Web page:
During the dinner Zacchaeus has with Jesus we see the end result of Jesus’ actions: Zacchaeus completely repents of his lifestyle and genuinely seeks after God’s way of doing things. He goes above the Law of Moses in regards to setting right theft by giving four times as much as he had taken. The Law of Moses commanded thieves to pay back double what they had taken (cf. Exodus 22:7) but Zacchaeus takes it to an HNL (a ‘hole notha level’) by giving back double the requirements of the Law. Can you imagine the dent this put into his bank account?
Here we see the evidence of a heart change in Zacchaeus. The point here is not salvation through works; we know that isn’t how salvation works. Salvation comes through faith alone and nothing we could ever do could possibly pay back our sin debt to God (cf. Ephesians 2:8). However, there is always fruit when a heart is changed. The Book of James tell us that “…faith by itself isn’t enough. Unless it produces good deeds, it is dead and useless.” (James 2:17 NLT) This, along with many other passages of Scripture, shows us that when there is true repentance there is always action that displays the change of heart.
Yet, the other people were upset that Jesus went to go hang out with a ‘notorious sinner’. I can just see the self-righteous people sneering and gossiping to themselves about how Jesus, this supposedly godly rabbi, was going to break the ‘rules’ and spend time with a social outcast. Other examples of Scripture show that oftentimes the religious leaders were also part of this gossip group (Luke 5 for example). In the midst of this gossip and ridicule Jesus breaks with social norms and befriends a ‘sinner’ and we see his entire life was changed.
I have often thought about what Zacchaeus’ life as like after that encounter with Jesus. According to Church tradition he went on to become the Bishop of Caesarea (cf. The Apostolic Constitutions 7.46). There is not much else out there to say what the life of Zacchaeus did to impact the Kingdom of God. What we do know came from Jesus’ own words, “Salvation has come to this home today, for this man has shown himself to be a true son of Abraham.”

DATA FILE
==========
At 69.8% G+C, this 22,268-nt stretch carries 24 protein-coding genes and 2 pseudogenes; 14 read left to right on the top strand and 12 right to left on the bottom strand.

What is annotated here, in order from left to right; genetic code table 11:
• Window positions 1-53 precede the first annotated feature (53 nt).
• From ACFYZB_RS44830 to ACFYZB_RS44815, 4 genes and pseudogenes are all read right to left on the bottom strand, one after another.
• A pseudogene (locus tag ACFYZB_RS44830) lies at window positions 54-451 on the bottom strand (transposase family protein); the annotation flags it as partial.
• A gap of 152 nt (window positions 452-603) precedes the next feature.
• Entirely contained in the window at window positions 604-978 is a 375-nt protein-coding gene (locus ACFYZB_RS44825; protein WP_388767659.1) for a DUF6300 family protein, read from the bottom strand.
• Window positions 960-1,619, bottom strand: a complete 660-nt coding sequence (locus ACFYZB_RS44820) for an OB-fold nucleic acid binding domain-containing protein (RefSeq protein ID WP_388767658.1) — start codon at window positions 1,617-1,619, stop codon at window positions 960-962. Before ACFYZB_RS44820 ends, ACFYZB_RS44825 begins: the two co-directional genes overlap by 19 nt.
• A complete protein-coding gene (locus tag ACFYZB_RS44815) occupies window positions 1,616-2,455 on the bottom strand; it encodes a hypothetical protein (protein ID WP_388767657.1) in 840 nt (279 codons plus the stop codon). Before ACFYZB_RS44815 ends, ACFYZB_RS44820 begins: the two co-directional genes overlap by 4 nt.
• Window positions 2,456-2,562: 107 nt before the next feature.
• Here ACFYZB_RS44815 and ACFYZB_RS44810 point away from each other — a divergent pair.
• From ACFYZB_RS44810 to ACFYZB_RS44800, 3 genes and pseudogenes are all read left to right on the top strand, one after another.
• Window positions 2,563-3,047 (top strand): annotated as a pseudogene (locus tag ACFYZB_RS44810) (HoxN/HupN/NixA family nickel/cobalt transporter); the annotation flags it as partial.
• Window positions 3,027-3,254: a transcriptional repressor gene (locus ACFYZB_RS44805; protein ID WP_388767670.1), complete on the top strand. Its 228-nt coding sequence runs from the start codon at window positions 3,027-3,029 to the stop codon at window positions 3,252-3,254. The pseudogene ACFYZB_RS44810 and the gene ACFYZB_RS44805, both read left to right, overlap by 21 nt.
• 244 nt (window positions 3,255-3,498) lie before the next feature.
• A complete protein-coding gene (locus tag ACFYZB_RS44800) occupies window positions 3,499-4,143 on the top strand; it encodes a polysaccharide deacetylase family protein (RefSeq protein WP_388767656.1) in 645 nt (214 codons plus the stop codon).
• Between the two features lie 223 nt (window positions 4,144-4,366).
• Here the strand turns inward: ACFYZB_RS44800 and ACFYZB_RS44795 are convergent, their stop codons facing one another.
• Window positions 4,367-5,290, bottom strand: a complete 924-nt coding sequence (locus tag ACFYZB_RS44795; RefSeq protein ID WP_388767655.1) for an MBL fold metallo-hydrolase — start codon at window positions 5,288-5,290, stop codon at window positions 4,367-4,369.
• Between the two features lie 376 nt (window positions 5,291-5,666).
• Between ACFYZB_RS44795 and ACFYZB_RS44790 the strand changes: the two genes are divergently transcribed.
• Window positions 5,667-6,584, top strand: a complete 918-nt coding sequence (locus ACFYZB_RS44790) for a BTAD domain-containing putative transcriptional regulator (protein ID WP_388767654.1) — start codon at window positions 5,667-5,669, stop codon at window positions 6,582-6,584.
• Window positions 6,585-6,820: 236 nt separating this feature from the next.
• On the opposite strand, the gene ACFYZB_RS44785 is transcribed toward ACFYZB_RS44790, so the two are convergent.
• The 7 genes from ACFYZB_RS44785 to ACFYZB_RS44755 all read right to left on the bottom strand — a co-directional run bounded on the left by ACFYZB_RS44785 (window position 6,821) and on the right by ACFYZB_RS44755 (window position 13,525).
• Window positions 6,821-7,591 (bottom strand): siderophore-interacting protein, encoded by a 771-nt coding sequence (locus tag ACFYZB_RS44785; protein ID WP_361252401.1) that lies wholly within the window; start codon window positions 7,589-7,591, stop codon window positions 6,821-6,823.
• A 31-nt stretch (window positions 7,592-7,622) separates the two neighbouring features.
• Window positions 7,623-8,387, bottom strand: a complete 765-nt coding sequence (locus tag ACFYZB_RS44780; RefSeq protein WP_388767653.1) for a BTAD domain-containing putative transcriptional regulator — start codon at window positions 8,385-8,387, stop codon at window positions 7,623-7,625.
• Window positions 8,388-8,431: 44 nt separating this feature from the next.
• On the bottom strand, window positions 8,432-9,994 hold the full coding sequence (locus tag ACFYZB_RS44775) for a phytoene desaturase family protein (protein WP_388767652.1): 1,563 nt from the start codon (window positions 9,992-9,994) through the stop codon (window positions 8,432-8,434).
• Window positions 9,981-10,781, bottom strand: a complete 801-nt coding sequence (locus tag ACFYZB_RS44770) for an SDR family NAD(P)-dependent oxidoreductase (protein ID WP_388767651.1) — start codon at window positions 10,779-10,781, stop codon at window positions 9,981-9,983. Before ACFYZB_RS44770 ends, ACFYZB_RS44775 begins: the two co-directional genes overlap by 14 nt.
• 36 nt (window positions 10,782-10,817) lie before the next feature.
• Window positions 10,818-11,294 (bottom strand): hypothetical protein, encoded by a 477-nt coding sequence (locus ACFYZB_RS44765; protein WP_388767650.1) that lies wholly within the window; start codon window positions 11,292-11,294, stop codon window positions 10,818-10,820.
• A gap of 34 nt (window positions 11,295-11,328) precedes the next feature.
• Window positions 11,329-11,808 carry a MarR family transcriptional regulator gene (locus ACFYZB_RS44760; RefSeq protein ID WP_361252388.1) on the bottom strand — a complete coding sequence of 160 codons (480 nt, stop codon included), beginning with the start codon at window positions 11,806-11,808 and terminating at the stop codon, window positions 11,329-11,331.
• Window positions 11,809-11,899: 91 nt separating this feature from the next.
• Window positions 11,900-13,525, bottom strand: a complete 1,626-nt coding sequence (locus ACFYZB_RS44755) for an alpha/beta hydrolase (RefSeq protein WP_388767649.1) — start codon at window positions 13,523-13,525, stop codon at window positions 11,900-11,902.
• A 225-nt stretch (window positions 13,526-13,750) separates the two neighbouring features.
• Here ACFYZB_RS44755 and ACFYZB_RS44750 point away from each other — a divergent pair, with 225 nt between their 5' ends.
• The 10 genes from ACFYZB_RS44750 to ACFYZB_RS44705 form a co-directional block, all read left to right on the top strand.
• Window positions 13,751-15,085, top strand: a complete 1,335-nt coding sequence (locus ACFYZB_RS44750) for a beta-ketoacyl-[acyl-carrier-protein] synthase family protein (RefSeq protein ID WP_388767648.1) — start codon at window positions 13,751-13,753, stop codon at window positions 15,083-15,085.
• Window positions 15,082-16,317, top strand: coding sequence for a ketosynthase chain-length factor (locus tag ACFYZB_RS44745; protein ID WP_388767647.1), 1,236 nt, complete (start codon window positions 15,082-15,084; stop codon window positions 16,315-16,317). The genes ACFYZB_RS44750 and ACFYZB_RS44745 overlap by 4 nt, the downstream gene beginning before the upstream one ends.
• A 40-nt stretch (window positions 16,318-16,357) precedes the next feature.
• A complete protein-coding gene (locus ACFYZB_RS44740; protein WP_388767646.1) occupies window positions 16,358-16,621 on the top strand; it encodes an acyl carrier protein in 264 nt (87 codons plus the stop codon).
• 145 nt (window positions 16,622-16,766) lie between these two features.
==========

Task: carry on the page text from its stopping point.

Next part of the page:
To me, this is the blank space I see missing in the Christian Church in America. We have become much more like the religious leaders of Jesus’ day than we have become like Jesus. We, like them, have our man-made traditions of what a Christian should look like, act like, and be like. Yet, we have missed the pivotal point of what Jesus’ earthly ministry was all about. He goes on in the very next sentence to tell the reader, “For the Son of Man came to seek and save those who are lost.”
This should be what our heartbeat is as well; we should be about Jesus’ business which was to seek those who are lost. God will do the saving, the Holy Spirit will do the drawing, but we must do the seeking. It’s just that simple. We must get out of our own heads, our own homes, and our own perspectives to seek to see the way others do. Then, we when have built relationships and gained trust, we can tell them the wonderful news about Jesus and his saving grace. Without us going, however, it is unlikely that people will hear about the Gospel other than what the television documentaries have to say.
Like my paper in my British Literature class all those years ago, we have the blueprint but we have lost some of the important parts. Thankfully, we can go back to the outline and see what we have missed and then add it back in. We can begin again to be the salt and light to our lost and dying world. We can be the city on the hill that beckons to the weary travelers of the world to come to us and we will give them (like Jesus taught) rest and hope for their souls. This will not happen, however, without us getting off our laurels and into the lives of others.
What does this have to do with the recent election? Absolutely everything. We have to react with kindness to those who view differently than we do. We have to share love to those in need. We have to go beyond our own computer screens to befriend those who think differently than we do, act differently than we do, and believe differently than we do. Then we can build those bridges to share the Gospel in a real and powerful way. Who the President of the U.S. is definitely matters; what matters even more, however, is who is King of our lives. With that in place we can, as the Apostles and Church Fathers did, turn this nation upside down with the love of Christ.